A 7-year-old boy was referred to the Clinic of Pediatric Dentistry of our University. His mother reported that yellowish coloration of his teeth made him ashamed of smiling and damaged his relationship with other children. A detailed dental, medical, and social history was obtained from the patient. His mother reported that she and the other son were also affected by the same dental disease (Figure 1), but their esthetic and functional rehabilitation was performed previously.

319680.fig.001
Figure 1: Pedigree chart of the patient’s family showing the inheritance of AI in the family studied.

Clinical examination revealed a mixed dentition. The permanent maxillary central incisors and permanent maxillary and mandibular first molars were partially erupted. The patient exhibited poor oral hygiene with moderate to severe dental plaque accumulation and the gingival tissues around most of the permanent and primary teeth showed mild inflammation.

The patient presented short clinical crowns with a generalized yellow color in both primary and permanent teeth (Figures 2, 3(a), and 3(b)). The enamel surface was thin and rough, whereas the roots showed normal length and form. The pulp chambers were regular in size. Carious lesions were present in the primary maxillary right first and second molars and in the primary mandibular first and second molars. In the right side the occlusion was in Class I and in the left side it was cross bite. A deep overbite was observed with premature loss of vertical dimension. In a panoramic radiography, the thin enamel layer could not be distinguished from the underlying dentin (Figure 4).

319680.fig.002
Figure 2: Initial intraoral view showing the teeth with AI.
fig3
Figure 3: (a) Occlusal view of the maxillary; (b) occlusal view of the mandibular.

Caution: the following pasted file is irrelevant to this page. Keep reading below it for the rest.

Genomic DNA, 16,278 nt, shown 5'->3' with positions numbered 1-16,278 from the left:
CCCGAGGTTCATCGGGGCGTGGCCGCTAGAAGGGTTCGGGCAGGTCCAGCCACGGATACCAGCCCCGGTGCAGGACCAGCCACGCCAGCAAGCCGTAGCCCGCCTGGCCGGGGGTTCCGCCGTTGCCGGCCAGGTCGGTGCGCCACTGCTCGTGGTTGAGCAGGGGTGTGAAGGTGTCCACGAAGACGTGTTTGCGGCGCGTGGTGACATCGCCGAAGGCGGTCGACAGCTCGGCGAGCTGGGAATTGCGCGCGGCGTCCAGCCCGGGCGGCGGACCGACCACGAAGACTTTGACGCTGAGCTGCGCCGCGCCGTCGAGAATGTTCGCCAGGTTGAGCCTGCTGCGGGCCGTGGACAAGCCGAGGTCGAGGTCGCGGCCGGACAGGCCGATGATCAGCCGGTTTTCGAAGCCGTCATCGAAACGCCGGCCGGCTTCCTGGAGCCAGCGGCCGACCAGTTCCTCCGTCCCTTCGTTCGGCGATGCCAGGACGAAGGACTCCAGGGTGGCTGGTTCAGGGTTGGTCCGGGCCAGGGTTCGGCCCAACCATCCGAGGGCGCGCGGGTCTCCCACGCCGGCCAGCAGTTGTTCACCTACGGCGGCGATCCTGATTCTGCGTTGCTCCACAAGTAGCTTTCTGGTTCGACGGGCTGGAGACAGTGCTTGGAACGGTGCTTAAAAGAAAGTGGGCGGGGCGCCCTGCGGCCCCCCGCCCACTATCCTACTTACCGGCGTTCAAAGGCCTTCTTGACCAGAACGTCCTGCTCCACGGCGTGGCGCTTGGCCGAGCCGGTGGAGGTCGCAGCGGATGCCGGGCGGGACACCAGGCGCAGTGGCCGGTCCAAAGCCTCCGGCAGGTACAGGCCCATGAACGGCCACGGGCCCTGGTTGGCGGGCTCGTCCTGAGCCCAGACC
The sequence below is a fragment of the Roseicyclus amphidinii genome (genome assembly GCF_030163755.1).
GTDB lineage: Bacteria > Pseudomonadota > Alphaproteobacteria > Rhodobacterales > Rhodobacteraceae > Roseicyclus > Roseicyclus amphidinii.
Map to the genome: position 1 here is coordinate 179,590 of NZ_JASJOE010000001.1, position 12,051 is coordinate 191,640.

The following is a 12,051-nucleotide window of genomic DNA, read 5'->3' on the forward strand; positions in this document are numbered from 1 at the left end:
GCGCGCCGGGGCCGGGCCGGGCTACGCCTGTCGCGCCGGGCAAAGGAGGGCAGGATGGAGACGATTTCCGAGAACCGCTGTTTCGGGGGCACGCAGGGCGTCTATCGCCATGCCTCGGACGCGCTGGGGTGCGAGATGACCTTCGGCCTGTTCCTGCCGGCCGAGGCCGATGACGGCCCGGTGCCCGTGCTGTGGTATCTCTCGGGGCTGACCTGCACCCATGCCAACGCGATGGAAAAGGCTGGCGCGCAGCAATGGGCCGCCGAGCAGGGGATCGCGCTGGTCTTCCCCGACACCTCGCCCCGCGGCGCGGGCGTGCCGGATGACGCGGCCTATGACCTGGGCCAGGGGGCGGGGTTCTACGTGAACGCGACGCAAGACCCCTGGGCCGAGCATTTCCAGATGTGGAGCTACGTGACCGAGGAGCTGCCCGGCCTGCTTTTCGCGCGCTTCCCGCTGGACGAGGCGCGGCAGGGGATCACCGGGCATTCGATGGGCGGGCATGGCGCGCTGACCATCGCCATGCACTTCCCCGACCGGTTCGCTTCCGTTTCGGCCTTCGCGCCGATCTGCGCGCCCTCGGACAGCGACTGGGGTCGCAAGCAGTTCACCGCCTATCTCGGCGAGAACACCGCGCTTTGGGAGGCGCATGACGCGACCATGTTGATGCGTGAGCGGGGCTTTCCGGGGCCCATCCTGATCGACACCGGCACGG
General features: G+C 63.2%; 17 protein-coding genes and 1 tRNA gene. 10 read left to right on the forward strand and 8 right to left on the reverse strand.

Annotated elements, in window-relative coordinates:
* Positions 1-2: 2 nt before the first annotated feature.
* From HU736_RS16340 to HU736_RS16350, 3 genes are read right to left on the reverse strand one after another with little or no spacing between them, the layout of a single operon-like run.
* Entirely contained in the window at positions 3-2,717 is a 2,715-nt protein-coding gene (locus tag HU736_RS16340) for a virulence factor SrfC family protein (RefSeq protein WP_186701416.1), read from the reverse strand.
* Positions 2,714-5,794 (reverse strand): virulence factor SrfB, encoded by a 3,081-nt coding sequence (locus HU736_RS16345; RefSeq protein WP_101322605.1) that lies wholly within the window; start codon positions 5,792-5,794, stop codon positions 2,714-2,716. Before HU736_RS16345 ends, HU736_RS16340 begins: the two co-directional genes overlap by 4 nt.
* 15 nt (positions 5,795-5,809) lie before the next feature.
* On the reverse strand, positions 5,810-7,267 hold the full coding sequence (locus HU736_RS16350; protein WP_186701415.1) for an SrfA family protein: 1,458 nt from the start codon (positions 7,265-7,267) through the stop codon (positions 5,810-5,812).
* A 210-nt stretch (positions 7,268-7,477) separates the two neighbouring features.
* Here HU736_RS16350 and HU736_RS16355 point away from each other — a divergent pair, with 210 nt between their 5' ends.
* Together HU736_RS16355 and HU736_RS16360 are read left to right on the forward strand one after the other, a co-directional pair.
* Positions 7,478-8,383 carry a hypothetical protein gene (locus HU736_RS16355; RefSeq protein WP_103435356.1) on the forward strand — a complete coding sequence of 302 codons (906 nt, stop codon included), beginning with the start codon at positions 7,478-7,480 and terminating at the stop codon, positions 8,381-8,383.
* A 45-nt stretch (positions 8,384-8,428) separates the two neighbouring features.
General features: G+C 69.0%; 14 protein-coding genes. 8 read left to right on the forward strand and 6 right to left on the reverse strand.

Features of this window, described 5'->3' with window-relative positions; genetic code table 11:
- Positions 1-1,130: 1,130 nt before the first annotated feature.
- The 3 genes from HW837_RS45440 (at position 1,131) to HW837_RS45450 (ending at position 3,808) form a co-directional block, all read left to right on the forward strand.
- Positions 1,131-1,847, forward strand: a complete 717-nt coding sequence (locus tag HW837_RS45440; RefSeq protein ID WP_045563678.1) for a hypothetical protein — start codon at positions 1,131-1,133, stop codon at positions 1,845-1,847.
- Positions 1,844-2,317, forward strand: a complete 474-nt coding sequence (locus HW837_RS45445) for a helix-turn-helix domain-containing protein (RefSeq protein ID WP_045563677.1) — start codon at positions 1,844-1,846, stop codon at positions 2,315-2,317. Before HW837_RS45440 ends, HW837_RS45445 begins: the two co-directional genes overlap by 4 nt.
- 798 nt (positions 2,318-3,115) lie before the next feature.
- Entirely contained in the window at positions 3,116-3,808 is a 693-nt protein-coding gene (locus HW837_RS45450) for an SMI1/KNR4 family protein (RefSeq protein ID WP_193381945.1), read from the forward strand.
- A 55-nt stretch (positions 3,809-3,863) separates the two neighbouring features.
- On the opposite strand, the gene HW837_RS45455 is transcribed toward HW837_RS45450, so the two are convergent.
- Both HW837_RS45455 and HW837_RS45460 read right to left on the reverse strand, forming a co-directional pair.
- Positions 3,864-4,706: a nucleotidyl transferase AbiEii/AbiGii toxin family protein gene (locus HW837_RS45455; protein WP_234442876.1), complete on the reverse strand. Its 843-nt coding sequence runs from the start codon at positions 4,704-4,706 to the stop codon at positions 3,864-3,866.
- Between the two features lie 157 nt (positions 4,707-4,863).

319680.fig.004
Figure 4: Panoramic radiograph showing that the thin enamel layer could not be distinguished from the underlying dentin.

The treatment objectives were to improve the esthetics, eliminate the tooth sensitivity, prevent further loss of tooth structure, modify the child’s attitude and behavior towards dental treatment, and improve his periodontal health. As part of the treatment plan, the treatment alternatives were explained to the child and his parents.

The initial treatment was early orthodontic treatment interceptive and minimal intervention. The primary maxillary right first and second molars were treated before orthodontic treatment (Figure 5). The caries-preventive strategies consisted of oral hygiene instruction and dietary recommendation. The permanent maxillary central incisors were restored with composite resin to improve esthetics. The restoration improved the esthetic appearance of the smile contributing to the improvement of his behavior and social conviviality (Figures 6(a)6(c)). The patient presented incipient periodontal disease, and thus professional prophylaxis for dental plaque removal was carried out every three months. These recall visits were determined by patient’s risk for caries/periodontal disease.

319680.fig.005
Figure 5: Intraoral view showing early orthodontic treatment interceptive and minimal intervention.
fig6
Figure 6: (a), (b), and (c)-Intraoral view showing the restorative treatment and esthetic appearance of the smile.

The Ethic Committee of our University approved saliva collection and mutational analysis. Saliva samples were collected from the patient, his parents, and brother for DNA analysis. The InstaGene Matrix (732-6030, Bio-Rad Laboratories, United States) protocol was used to isolate genomic DNA from saliva. All amelogenin protein coding exons sequences (exons 2, 3, 4, 5, 6, and exon 7) were amplified by Polymerase Chain Reaction (PCR) Kit (Taq DNA Polymerase, 11615-010, Invitrogen, Brazil).

PCR amplification products were purified by use of the QIAquick PCR Purification Kit (28106, Qiagen, Germany). The primers and PCR conditions shown in Table 1 were used to amplify the amelogenin gene.

tab1
Table 1: Primers sequence (forward and reverse) of exons of the amelogenin gene and the PCR conditions.

Following purification, PCR products were sequenced using the ABI BigDye Terminator v3.1 Cycle Sequence kit (4336917, Applied Biosystems, United States) and an ABI 3130xl Genetic Analyzer (Applied Biosystems, United States). All products were sequenced from both directions to minimize sequencing artifacts. Amelogenin gene mutations were confirmed by repeating the PCR amplification and sequencing.